Wednesday, 12 Jun 2013 10:25 PM
By Matthew Auerbach

Sens. Marco Rubio, R-Fla., and Orrin Hatch, R-Utah, announced Wednesday that they’ve come together to present a number of amendments designed to tighten the parameters of the immigration bill currently being debated in the Senate, the Hill reports.

Rubio and Hatch offered up four amendments that would individually require illegal immigrants to provide proof of payment of any and all back taxes, prevent them from receiving cash welfare payments, install a five-year waiting period after being issued a green card before being eligible to receive tax credits and subsidies under President Obama’s Affordable Care Act and limit access to Social Security retirement benefits to anyone without a legal work permit.

Rubio, one of the so-called Gang of Eight senators involved with drafting the bill, sees the amendments as a way to temper the fears and concerns some of his colleagues have about the bill.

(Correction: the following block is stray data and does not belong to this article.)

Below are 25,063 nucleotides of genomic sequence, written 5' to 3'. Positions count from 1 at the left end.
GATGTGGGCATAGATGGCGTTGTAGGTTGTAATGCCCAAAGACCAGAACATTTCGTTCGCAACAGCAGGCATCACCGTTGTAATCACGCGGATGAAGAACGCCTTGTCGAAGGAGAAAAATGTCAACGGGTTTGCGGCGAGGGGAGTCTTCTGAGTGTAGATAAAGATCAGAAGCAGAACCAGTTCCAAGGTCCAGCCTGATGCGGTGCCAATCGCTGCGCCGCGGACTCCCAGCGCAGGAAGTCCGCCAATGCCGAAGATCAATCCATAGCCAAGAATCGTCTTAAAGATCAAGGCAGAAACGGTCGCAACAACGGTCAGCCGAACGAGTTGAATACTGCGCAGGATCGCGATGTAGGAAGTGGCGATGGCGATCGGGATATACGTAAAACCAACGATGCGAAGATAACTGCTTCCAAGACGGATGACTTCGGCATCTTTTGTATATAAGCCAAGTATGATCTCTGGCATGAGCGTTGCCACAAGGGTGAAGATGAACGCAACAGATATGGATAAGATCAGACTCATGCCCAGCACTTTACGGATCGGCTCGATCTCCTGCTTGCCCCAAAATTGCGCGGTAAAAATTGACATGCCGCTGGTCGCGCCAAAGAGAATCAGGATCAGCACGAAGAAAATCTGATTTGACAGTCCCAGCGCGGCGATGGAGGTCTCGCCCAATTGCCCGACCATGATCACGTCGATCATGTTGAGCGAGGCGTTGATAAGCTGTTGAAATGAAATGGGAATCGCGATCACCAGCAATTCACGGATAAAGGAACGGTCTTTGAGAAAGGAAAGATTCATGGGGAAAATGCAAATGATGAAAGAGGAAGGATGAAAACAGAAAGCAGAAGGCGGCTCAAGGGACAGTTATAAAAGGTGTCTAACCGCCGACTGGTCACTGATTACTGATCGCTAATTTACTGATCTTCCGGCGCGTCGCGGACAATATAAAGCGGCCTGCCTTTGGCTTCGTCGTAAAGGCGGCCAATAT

“Since the immigration legislation was introduced two months ago, many valid concerns have been raised about ways the American people could potentially get stuck with the bill of fixing our broken immigration system, particularly as it relates to federal benefits,” Rubio said.

Hatch, who is considered another major force in getting the legislation through the Senate, thinks the bill will ultimately benefit those who have come to this country for all the right reasons.

“The overwhelming majority of those that have come to our shores come not in search of a handout from American taxpayers, but rather in search of creating a stronger foundation for themselves and the generations who will come after them,” Hatch said.

The Wall Street Journal reports that of the four amendments presented by Hatch and Rubio, the requirement to offer proof of payment of back taxes as well as an individual’s work history has raised the eyebrows of colleagues from their own party.

“I’d like to have people pay any back taxes owed, illegal immigrants, legal residents, U.S. citizens, just make sure it’s practical and you’re collecting more than it costs to enforce it,” said Sen. Lindsey Graham, R-S.C.

Sen, Jeff Flake, R-Ariz., also voiced his concerns.

“It really is difficult right now to go in assess back taxes,” Flake said.

Flake believes the better path is to wait until immigrants have renewed their provisional status after six years, at which time it would be much easier to ensure they have been paying taxes.